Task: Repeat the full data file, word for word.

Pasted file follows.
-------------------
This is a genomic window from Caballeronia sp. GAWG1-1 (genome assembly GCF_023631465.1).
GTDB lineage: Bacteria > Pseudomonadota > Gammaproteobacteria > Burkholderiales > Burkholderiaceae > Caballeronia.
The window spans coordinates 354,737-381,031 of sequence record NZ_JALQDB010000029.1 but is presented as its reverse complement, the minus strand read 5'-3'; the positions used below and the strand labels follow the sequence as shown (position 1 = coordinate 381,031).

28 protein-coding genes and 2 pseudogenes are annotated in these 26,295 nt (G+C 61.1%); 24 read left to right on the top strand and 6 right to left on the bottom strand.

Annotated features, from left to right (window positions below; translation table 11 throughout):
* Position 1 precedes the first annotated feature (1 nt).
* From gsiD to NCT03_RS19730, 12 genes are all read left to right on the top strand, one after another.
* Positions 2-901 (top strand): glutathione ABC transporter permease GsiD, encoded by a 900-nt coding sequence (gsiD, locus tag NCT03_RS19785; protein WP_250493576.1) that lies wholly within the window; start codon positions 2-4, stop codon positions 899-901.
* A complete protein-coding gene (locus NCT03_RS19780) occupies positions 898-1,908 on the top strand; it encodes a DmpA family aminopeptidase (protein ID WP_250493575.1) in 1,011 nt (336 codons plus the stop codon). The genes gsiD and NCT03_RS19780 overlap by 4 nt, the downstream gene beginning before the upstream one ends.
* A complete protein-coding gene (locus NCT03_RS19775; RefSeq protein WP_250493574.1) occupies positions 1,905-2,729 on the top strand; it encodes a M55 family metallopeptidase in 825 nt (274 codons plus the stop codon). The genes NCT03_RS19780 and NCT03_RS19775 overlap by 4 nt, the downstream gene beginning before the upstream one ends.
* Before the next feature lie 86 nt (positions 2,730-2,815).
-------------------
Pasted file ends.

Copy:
This is a genomic window from Caballeronia sp. GAWG1-1 (genome assembly GCF_023631465.1).
GTDB lineage: Bacteria > Pseudomonadota > Gammaproteobacteria > Burkholderiales > Burkholderiaceae > Caballeronia.
The window spans coordinates 354,737-381,031 of sequence record NZ_JALQDB010000029.1 but is presented as its reverse complement, the minus strand read 5'-3'; the positions used below and the strand labels follow the sequence as shown (position 1 = coordinate 381,031).

28 protein-coding genes and 2 pseudogenes are annotated in these 26,295 nt (G+C 61.1%); 24 read left to right on the top strand and 6 right to left on the bottom strand.

Annotated features, from left to right (window positions below; translation table 11 throughout):
* Position 1 precedes the first annotated feature (1 nt).
* From gsiD to NCT03_RS19730, 12 genes are all read left to right on the top strand, one after another.
* Positions 2-901 (top strand): glutathione ABC transporter permease GsiD, encoded by a 900-nt coding sequence (gsiD, locus tag NCT03_RS19785; protein WP_250493576.1) that lies wholly within the window; start codon positions 2-4, stop codon positions 899-901.
* A complete protein-coding gene (locus NCT03_RS19780) occupies positions 898-1,908 on the top strand; it encodes a DmpA family aminopeptidase (protein ID WP_250493575.1) in 1,011 nt (336 codons plus the stop codon). The genes gsiD and NCT03_RS19780 overlap by 4 nt, the downstream gene beginning before the upstream one ends.
* A complete protein-coding gene (locus NCT03_RS19775; RefSeq protein WP_250493574.1) occupies positions 1,905-2,729 on the top strand; it encodes a M55 family metallopeptidase in 825 nt (274 codons plus the stop codon). The genes NCT03_RS19780 and NCT03_RS19775 overlap by 4 nt, the downstream gene beginning before the upstream one ends.
* Before the next feature lie 86 nt (positions 2,730-2,815).